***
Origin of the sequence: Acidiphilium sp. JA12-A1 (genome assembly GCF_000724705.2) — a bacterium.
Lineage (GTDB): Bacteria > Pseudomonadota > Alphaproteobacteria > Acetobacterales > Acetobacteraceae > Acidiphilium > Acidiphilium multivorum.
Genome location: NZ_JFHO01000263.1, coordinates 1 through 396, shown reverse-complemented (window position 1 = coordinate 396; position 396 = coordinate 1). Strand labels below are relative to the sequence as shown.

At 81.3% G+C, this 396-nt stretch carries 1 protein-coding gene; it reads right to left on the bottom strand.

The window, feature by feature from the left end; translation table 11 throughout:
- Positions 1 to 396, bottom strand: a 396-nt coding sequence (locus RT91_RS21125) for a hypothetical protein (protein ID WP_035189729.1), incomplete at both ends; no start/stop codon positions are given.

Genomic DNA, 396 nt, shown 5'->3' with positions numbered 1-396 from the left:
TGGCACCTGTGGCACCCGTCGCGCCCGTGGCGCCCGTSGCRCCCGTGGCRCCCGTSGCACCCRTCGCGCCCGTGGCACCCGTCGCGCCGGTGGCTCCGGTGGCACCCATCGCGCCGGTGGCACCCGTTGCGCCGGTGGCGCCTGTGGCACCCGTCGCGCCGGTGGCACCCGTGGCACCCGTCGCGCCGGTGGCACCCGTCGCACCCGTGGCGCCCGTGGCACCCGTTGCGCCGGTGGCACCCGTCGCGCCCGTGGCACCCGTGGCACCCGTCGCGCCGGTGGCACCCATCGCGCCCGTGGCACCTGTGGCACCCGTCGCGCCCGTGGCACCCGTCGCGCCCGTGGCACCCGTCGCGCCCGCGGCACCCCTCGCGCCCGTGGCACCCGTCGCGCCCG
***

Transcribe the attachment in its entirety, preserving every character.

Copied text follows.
Origin of the sequence: Acidiphilium sp. JA12-A1 (genome assembly GCF_000724705.2) — a bacterium.
Lineage (GTDB): Bacteria > Pseudomonadota > Alphaproteobacteria > Acetobacterales > Acetobacteraceae > Acidiphilium > Acidiphilium multivorum.
Genome location: NZ_JFHO01000263.1, coordinates 1 through 396, shown reverse-complemented (window position 1 = coordinate 396; position 396 = coordinate 1). Strand labels below are relative to the sequence as shown.

At 81.3% G+C, this 396-nt stretch carries 1 protein-coding gene; it reads right to left on the bottom strand.

The window, feature by feature from the left end; translation table 11 throughout:
- Positions 1 to 396, bottom strand: a 396-nt coding sequence (locus RT91_RS21125) for a hypothetical protein (protein ID WP_035189729.1), incomplete at both ends; no start/stop codon positions are given.

Genomic DNA, 396 nt, shown 5'->3' with positions numbered 1-396 from the left:
TGGCACCTGTGGCACCCGTCGCGCCCGTGGCGCCCGTSGCRCCCGTGGCRCCCGTSGCACCCRTCGCGCCCGTGGCACCCGTCGCGCCGGTGGCTCCGGTGGCACCCATCGCGCCGGTGGCACCCGTTGCGCCGGTGGCGCCTGTGGCACCCGTCGCGCCGGTGGCACCCGTGGCACCCGTCGCGCCGGTGGCACCCGTCGCACCCGTGGCGCCCGTGGCACCCGTTGCGCCGGTGGCACCCGTCGCGCCCGTGGCACCCGTGGCACCCGTCGCGCCGGTGGCACCCATCGCGCCCGTGGCACCTGTGGCACCCGTCGCGCCCGTGGCACCCGTCGCGCCCGTGGCACCCGTCGCGCCCGCGGCACCCCTCGCGCCCGTGGCACCCGTCGCGCCCG